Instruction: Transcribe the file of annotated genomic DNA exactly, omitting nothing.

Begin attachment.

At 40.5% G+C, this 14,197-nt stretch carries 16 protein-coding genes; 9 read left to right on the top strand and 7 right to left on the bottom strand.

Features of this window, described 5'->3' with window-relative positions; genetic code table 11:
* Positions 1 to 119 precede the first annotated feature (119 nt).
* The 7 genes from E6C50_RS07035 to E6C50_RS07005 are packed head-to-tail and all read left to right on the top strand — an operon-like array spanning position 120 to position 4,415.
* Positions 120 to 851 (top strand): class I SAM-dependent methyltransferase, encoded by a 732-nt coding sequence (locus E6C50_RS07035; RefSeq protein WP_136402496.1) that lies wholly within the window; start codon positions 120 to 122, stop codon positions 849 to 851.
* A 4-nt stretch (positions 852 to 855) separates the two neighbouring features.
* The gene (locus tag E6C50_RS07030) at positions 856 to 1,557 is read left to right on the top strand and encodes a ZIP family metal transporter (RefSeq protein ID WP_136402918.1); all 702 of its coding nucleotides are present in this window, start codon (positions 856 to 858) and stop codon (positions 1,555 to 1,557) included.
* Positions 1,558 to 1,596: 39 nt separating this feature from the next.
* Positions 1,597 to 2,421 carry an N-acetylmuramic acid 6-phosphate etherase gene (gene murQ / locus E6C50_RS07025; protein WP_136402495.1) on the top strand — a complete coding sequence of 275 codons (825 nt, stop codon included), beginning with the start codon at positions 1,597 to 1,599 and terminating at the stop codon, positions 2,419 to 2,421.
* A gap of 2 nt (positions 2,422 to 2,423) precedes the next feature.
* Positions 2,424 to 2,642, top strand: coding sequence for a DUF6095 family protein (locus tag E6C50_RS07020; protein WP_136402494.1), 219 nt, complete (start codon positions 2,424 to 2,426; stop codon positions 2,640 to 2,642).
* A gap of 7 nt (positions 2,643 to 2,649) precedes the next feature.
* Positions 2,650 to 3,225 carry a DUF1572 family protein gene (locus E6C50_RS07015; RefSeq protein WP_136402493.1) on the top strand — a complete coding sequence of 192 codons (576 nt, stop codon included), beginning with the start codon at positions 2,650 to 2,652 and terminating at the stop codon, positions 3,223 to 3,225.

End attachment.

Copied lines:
At 40.5% G+C, this 14,197-nt stretch carries 16 protein-coding genes; 9 read left to right on the top strand and 7 right to left on the bottom strand.

Features of this window, described 5'->3' with window-relative positions; genetic code table 11:
* Positions 1 to 119 precede the first annotated feature (119 nt).
* The 7 genes from E6C50_RS07035 to E6C50_RS07005 are packed head-to-tail and all read left to right on the top strand — an operon-like array spanning position 120 to position 4,415.
* Positions 120 to 851 (top strand): class I SAM-dependent methyltransferase, encoded by a 732-nt coding sequence (locus E6C50_RS07035; RefSeq protein WP_136402496.1) that lies wholly within the window; start codon positions 120 to 122, stop codon positions 849 to 851.
* A 4-nt stretch (positions 852 to 855) separates the two neighbouring features.
* The gene (locus tag E6C50_RS07030) at positions 856 to 1,557 is read left to right on the top strand and encodes a ZIP family metal transporter (RefSeq protein ID WP_136402918.1); all 702 of its coding nucleotides are present in this window, start codon (positions 856 to 858) and stop codon (positions 1,555 to 1,557) included.
* Positions 1,558 to 1,596: 39 nt separating this feature from the next.
* Positions 1,597 to 2,421 carry an N-acetylmuramic acid 6-phosphate etherase gene (gene murQ / locus E6C50_RS07025; protein WP_136402495.1) on the top strand — a complete coding sequence of 275 codons (825 nt, stop codon included), beginning with the start codon at positions 1,597 to 1,599 and terminating at the stop codon, positions 2,419 to 2,421.
* A gap of 2 nt (positions 2,422 to 2,423) precedes the next feature.
* Positions 2,424 to 2,642, top strand: coding sequence for a DUF6095 family protein (locus tag E6C50_RS07020; protein WP_136402494.1), 219 nt, complete (start codon positions 2,424 to 2,426; stop codon positions 2,640 to 2,642).
* A gap of 7 nt (positions 2,643 to 2,649) precedes the next feature.
* Positions 2,650 to 3,225 carry a DUF1572 family protein gene (locus E6C50_RS07015; RefSeq protein WP_136402493.1) on the top strand — a complete coding sequence of 192 codons (576 nt, stop codon included), beginning with the start codon at positions 2,650 to 2,652 and terminating at the stop codon, positions 3,223 to 3,225.